Ivy Leaguer: Wow, you have two pianos!
Sam: Yes, it's for two people to play at the same time.  Can you play?
Ivy Leaguer: Yes, I trained for 12 years, but I only played real pianos.  I'm not sure if I can play a digital one...
Sam: These are among the best digital pianos you can get; they're supposed to replicate the feel of a real piano with the hammer action and everything.  Why don't you give it a try?
Ivy Leaguer: I don't have any sheet music with me though.
Sam: Just play something random.
Ivy Leaguer: What should I play?
Sam: Whatever comes to mind.  Here, I'll just play the left hand in C; you can just hit any white note and it should sound fine.
Ivy Leaguer: I can't...
Sam: Just hit one...
Ivy Leaguer: Which one?
Sam: C?
Ivy Leaguer: What next?
Sam: Just hit random white notes.  Look, I'm just literally hitting random notes with my right hand.  It sounds fine.
Ivy Leaguer: Can you give me the sheet music for what you're playing?
Sam: What? There's no sheet music.  I'm just making it up.  It was literally just random notes.

* Later that day *
Sam: Ok I know you come from banking and all, but these numbers don't look quite right.  They don't add up.
Ivy Leaguer: Ok I just re-calculated them.  It's the same number.
Sam: Did you look into the actual line items though? Make sure they're in the right categories, etc?
Ivy Leaguer: No, do you want me to do that too?
Sam: Don't you think you should?
Ivy Leaguer: I'm just doing what you asked.
Sam: But do you understand why I asked?
Ivy Leaguer: No.
Sam: Don't you care why I asked?
Ivy Leaguer: No, because I don't need to know.  All the years I spent in school and at the top firms, I never needed to ask why.  You're actually encouraged not to.  It slows things down and gets in the way of productivity.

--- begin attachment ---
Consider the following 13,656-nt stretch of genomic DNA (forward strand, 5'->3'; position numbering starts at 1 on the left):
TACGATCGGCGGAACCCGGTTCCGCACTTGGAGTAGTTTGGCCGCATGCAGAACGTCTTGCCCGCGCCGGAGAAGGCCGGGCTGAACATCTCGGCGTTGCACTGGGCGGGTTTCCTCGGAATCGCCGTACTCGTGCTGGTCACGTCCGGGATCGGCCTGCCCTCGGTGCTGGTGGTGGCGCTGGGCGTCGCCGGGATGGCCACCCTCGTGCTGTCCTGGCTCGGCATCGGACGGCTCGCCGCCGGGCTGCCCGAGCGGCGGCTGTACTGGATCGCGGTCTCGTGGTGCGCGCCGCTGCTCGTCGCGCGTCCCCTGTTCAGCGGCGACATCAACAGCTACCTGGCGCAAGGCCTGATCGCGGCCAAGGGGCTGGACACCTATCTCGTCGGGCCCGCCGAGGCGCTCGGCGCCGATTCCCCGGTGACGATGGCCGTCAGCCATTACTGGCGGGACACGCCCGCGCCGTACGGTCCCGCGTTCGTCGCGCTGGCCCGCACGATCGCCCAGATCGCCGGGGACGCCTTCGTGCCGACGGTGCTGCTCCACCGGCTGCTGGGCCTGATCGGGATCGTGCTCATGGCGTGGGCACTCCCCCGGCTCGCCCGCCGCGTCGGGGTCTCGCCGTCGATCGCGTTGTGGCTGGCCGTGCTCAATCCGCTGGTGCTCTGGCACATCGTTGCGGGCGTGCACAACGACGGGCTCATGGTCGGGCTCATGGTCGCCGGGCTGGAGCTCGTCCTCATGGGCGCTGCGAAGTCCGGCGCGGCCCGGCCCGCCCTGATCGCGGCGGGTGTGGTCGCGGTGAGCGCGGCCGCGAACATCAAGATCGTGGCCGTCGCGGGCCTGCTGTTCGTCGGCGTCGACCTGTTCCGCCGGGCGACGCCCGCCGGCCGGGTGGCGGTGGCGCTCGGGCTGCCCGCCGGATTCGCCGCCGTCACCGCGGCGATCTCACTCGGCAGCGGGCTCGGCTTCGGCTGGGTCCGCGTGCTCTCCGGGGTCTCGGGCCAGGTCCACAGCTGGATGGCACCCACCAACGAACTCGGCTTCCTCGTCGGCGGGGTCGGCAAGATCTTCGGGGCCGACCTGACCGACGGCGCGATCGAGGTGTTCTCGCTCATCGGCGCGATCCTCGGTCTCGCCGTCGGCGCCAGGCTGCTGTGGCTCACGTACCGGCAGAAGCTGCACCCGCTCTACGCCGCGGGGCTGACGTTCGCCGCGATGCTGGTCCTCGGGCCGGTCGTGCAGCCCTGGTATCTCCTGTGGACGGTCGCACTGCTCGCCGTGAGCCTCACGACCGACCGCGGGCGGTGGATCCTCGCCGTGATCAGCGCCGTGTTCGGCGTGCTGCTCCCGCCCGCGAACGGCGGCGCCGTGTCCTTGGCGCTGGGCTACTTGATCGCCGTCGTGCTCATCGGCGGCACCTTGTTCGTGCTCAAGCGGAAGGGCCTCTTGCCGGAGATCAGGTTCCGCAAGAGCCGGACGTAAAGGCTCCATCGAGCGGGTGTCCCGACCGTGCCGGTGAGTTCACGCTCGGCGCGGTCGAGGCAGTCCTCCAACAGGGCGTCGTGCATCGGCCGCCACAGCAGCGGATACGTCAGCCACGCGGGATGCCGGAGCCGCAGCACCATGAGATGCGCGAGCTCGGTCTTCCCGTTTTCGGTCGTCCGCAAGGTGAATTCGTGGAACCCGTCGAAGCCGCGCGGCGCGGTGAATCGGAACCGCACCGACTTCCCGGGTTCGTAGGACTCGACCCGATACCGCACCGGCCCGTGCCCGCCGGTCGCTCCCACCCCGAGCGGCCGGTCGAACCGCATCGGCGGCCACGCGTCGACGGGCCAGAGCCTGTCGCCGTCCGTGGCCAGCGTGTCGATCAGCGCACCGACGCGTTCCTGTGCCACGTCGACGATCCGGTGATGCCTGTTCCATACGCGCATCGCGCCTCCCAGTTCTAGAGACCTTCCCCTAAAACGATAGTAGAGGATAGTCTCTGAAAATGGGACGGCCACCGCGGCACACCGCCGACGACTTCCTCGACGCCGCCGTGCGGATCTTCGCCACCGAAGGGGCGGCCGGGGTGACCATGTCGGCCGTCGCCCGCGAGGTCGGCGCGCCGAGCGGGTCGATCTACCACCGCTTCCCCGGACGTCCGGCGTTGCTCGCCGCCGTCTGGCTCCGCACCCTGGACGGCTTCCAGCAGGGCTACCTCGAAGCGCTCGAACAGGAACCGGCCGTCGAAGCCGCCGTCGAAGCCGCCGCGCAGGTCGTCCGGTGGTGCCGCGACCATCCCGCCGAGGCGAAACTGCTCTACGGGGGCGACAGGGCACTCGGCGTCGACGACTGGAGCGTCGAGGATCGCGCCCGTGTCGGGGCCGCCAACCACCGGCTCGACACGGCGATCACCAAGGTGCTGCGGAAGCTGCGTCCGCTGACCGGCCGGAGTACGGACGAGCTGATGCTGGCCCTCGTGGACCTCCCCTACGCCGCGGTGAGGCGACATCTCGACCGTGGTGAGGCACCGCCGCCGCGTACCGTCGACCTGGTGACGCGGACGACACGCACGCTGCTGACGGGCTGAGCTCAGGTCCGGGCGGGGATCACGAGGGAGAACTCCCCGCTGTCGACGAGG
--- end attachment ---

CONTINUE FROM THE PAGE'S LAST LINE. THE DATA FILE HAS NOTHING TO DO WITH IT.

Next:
Sam: Whether the company lives or dies can depend on if you get these numbers right.  You should care.  We have a profit share agreement, but there's no profit to share if the company goes under.
Ivy Leaguer: I do care, but I don't see what the problem is.
Sam: What if I didn't ask you to double-check the numbers?
Ivy Leaguer: Then someone would have noticed when they were off later in the year.
Sam: After we already report them?
Ivy Leaguer: Yes.
Sam: You don't think that would destroy my company's credibility if we reported wrong numbers and had to backtrack a year of data?
Ivy Leaguer: It wouldn't be a year, maybe 6 months at most.
Sam: Same difference.  The company's credibility would go down the drain.
Ivy Leaguer: How would you know?
Sam: Well, what would you think if you saw a company back-adjust all its numbers because they misreported?
Ivy Leaguer: I don't know.  I've never seen it happen.
Sam: Alright, look, this isn't how things should go.  I need you to put in as much effort as I do here if we're going to be partners.
Ivy Leaguer: I *am* putting as much effort as you are.  I just crunched all the same numbers and wrote the same things.  I did everything you just did.
Sam: No, that's not... the work is in realizing you had to crunch those numbers in the first place.  Right now, you're just doing that because I told you to.
Ivy Leaguer: Yes, and that's how it should be.  I'm doing exactly what you're telling me to do.
Sam: I'm trying to get you to see why I'm asked you to double-check these numbers.  It's not helpful if you're just obeying orders.  You should understand what we're doing and why we're doing it.
Ivy Leaguer: I've worked at many firms much bigger than this.  We've never had to worry about why.
Sam: Don't you think that's bad?